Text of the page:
Everyday genius [electronic resource] :self-taught art and the culture of authenticity / Gary Alan Fine.
By: Fine, Gary Alan.Material type: BookPublisher: Chicago : University of Chicago Press, 2004Description: 1 online resource (xiv, 328 p.) : ill.ISBN: 9780226249605 (electronic bk.); 0226249603 (electronic bk.).Other title: Self-taught art and the culture of authenticity.Subject(s): Outsider art -- United States | Art -- Marketing | Art -- Expertising | Fine Arts | ART -- History | Kunst | Kunstmarkt | USAGenre/Form: Electronic books.DDC classification: 709/.04/07 Online resources: EBSCOhost
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Includes bibliographical references (p. 285-319) and index.
Creating boundaries. -- Creating biography. -- Creating artists. -- Creating collections. -- Creating community. -- Creating markets. -- Creating institutions. -- Creating art worlds.
"From Henry Darger's elaborate paintings of young girls caught in a vicious war to the sacred art of the Reverend Howard Finster, the work of outsider artists has achieved unique status in the art world. Celebrated for their lack of traditional training and their position on the fringes of society, outsider artists nonetheless participate in a traditional network of value, status, and money. After spending years immersed in the world of self-taught artists, Gary Alan Fine presents Everyday Genius, one of the most insightful and comprehensive examinations of this network and how it confers artistic value." "Fine considers the differences among folk art, outsider art, and self-taught art, explaining the economics of this distinctive art market and exploring the dimensions of its artistic production and distribution. Interviewing dealers, collectors, curators, and critics and venturing into the backwoods and inner-city homes of numerous self-taught artists. Fine describes how authenticity is central to the system in which artists - often poor, elderly, members of a minority group, or mentally ill - are seen as having an unfettered form of expression highly valued in the art world. Respected dealers, he shows, have a hand in burnishing biographies of the artists, and both dealers and collectors trade in identities as much as objects."--Jacket.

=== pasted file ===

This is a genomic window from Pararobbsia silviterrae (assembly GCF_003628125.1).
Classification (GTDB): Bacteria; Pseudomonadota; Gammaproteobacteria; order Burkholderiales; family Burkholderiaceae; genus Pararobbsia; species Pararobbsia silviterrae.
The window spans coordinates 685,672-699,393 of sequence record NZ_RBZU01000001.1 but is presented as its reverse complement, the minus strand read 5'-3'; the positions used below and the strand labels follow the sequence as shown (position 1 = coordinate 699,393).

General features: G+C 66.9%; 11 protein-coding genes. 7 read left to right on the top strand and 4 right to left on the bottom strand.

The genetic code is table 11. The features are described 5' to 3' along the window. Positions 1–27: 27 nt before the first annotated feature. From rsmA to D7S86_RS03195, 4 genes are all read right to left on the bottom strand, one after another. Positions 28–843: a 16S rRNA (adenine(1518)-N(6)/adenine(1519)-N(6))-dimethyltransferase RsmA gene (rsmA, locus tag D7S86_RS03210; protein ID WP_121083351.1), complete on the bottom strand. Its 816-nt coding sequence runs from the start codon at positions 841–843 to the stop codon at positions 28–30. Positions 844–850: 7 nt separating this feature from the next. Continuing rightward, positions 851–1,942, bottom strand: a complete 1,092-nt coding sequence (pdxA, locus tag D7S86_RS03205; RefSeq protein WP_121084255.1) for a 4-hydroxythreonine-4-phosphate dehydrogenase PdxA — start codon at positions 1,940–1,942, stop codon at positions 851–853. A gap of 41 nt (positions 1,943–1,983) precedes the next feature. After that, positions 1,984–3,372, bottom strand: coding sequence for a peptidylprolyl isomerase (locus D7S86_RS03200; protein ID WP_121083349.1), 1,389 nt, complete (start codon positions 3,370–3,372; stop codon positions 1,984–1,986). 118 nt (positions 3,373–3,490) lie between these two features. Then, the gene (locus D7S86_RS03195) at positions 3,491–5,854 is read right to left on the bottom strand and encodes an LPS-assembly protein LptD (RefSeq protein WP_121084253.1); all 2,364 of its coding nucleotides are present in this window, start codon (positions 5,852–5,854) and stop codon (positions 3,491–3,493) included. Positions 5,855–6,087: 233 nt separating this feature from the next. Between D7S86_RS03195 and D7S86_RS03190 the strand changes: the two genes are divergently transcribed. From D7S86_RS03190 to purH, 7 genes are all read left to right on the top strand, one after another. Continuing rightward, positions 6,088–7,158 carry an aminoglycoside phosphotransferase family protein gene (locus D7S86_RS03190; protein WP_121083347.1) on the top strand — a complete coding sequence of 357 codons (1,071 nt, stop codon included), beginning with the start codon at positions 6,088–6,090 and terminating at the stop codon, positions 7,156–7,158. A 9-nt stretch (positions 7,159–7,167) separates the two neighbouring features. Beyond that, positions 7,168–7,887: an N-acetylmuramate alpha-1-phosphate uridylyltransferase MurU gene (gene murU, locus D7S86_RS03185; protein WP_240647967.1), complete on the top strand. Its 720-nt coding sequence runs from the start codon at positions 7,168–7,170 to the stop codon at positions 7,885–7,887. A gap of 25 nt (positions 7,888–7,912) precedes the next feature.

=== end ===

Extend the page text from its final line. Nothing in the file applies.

Description based on print version record.